2. Great article Julie..I also love black, but have only Polychromos, which I use in conjunction with other shades to add depth. But I have added your suggested pencils to my wish list now. Thank you. Barbara

  3. Black has such power, it can destabilise, but it can also add intensity. With my graphic design hat on, if I want a really intense black to print well, it must have the other three colours (cyan, magenta and yellow) with it to make it sing, black alone is flat and insipid. I think this is what you are doing, not so much using black alone, but building the richness with the combination of colours. I have a Staedler Lumocolor non-permanent pencil that I have used in monochrome drawing for many years, it has a wonderful waxy intensity that is irresistible.

    • “Black has such power…” you say, Anna, hence the title of my post! Thank you, Graphic Design Hat; that is interesting that when you want an intense black you need the other three colours to take part.
      Ahh – didn’t know about the Lumocolor non-permanent pencils.

  4. Beverly Reid says:

    Love your post Julie, both drawings are wonderful with the use of black! I agree black is a great color enhancer and has it’s place in any medium used I feel. I use it under green’s to make a lovely dark green, and as you say it’s really nice under purple as well. I also don’t use white color pencil for the whitest white’s, it’s never white enough for me so I use the white of the paper, it works for me. I love your tip about putting “a gentle coat of white” under a color to see it glow, I’m definitely going to try that!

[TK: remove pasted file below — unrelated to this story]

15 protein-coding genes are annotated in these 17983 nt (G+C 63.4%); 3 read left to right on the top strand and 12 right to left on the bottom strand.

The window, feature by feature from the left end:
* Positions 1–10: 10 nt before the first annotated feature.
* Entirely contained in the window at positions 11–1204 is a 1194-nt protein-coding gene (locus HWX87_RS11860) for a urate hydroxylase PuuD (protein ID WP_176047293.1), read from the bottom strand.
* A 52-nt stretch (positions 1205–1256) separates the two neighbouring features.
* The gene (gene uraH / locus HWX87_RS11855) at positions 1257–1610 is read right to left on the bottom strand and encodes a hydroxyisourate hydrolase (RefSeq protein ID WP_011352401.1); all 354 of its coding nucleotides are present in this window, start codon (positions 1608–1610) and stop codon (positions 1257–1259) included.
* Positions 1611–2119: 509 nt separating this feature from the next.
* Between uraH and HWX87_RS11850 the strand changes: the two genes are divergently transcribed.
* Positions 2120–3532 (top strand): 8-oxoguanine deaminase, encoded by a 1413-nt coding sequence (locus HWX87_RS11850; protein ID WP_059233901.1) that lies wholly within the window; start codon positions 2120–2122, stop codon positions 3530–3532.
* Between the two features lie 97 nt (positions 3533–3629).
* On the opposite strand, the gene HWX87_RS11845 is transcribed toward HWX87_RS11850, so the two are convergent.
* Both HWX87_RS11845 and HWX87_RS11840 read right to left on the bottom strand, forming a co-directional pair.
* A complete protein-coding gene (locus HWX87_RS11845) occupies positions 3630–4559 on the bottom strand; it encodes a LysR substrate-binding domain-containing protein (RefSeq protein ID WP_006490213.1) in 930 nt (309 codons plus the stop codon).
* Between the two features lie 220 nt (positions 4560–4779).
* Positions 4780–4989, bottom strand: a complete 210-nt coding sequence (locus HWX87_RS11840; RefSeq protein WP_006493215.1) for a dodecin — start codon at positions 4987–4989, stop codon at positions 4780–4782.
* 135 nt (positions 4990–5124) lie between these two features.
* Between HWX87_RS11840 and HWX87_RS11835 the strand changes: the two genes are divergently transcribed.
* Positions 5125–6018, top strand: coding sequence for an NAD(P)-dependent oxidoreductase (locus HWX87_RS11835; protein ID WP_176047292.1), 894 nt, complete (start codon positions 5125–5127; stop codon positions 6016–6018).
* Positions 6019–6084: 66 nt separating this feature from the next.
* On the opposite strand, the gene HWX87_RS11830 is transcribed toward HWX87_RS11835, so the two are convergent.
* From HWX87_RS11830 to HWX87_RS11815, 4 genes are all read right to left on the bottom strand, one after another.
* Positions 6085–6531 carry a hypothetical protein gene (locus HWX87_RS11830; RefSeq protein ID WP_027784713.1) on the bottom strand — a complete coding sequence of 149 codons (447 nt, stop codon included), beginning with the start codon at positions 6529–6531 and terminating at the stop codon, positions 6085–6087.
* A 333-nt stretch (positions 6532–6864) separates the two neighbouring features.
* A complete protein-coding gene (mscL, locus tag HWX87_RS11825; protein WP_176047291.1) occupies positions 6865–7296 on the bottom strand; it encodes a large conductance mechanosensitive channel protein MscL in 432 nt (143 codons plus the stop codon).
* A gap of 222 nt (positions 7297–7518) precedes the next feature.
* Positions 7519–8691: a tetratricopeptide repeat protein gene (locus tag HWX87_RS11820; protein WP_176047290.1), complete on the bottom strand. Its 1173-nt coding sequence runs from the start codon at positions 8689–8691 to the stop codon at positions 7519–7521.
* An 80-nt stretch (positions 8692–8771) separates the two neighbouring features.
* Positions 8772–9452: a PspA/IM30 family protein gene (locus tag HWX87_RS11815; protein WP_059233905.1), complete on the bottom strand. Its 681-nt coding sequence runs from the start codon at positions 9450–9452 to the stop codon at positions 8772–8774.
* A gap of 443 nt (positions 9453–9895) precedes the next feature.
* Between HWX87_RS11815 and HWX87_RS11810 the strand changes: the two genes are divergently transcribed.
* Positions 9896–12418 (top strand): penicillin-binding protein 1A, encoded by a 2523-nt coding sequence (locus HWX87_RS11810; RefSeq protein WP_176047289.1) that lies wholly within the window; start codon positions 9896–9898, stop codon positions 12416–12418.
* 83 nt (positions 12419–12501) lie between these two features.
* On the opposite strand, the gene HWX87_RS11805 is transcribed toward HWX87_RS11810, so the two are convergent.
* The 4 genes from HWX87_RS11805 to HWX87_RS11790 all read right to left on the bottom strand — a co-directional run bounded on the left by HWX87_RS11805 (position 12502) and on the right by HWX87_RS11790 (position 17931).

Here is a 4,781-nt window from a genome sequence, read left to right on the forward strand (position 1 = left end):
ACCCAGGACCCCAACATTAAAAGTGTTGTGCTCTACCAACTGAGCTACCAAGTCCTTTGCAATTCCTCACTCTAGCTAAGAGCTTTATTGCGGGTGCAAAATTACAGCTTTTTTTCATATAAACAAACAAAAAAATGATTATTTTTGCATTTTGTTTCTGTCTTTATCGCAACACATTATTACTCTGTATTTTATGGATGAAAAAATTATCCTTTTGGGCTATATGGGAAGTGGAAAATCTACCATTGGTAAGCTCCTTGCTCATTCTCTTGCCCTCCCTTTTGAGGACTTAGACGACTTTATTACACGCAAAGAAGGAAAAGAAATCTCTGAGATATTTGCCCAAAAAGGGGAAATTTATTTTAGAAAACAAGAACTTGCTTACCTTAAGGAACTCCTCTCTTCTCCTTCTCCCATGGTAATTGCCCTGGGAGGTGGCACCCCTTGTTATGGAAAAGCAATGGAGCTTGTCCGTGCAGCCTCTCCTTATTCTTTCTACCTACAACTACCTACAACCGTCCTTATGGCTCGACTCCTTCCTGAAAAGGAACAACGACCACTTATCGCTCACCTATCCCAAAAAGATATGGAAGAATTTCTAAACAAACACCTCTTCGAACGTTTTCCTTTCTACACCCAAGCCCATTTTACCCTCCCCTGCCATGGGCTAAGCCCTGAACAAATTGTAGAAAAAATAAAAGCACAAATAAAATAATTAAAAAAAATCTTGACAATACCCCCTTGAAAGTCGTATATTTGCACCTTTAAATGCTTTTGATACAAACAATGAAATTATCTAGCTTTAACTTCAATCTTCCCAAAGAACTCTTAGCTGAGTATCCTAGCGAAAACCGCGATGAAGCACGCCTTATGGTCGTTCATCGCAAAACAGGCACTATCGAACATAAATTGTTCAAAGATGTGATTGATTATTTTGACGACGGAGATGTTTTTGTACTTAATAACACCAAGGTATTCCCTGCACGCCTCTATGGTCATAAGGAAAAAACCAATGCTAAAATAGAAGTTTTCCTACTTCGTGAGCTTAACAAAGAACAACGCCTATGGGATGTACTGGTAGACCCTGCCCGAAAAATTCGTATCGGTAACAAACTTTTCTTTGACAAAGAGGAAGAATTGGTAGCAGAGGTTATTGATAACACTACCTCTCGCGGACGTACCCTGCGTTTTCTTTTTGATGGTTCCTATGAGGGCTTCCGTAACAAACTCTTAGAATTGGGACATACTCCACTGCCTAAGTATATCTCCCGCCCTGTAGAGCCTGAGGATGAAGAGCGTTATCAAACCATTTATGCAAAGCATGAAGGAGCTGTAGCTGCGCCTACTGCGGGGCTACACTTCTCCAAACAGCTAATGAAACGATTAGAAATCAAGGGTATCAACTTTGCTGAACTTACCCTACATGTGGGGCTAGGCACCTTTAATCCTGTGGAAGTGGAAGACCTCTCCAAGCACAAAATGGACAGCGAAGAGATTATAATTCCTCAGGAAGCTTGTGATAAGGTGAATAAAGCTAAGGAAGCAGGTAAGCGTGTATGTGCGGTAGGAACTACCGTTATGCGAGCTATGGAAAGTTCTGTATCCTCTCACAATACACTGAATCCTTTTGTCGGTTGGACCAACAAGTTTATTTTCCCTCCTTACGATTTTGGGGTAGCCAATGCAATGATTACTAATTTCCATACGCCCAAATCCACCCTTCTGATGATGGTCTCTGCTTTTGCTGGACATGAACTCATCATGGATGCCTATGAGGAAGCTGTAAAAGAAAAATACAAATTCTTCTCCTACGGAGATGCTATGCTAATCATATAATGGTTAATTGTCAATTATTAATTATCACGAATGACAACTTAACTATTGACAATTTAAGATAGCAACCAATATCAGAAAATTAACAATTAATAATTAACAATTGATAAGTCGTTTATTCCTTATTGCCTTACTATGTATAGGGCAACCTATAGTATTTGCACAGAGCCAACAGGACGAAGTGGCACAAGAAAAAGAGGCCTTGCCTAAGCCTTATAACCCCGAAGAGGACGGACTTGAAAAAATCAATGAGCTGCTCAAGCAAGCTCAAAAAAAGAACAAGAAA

5. its good to know how to make black if you don’t have a solid black on its own to use but if you do have a black pencil, its worth using to save time lol but not overuse it. can be a very fine line between it working well and then wrecking a piece.

    • I totally agree, Jennifer, that it can be a fine line between use and overuse of black. It has to be treated with care. But same can be said with mixing complementary colours. I made a mess of some areas of the bottom drawing by overuse of complements. Had to take off the colour with a putty rubber AFTER I photographed it for this post. Pushing boundaries sometimes means falling into the deep pit on the other side of the boundary fence!

  6. Robyn Varpins says:

    I agree with your perception of black…. it makes colours really pop in contrast, which creates great drama in painting. Black also does this with clothing, where black and colour together is vibrant. And stained glass uses black around every colour to enhance and clarify each colour. Your lanterns have all these qualities of drama and clarity and intensity, due to good old black

  7. What an interesting post Julie, your drawings are great, I am always amazed with how you manage to get so much detail into your backgrounds without overwhelming the subject, but here the power of black, clearly helped out. Seems I will need to check out some black pencils on your list. Karen

    • Thanks for saying so, Karen. I’m embarking on another drawing now (another lantern with some neon as well) putting into practice the undercoating of white. I used to do this years ago then forgot about it. I only just remembered to undercoat in white for that top drawing in the photo. It all came back to me!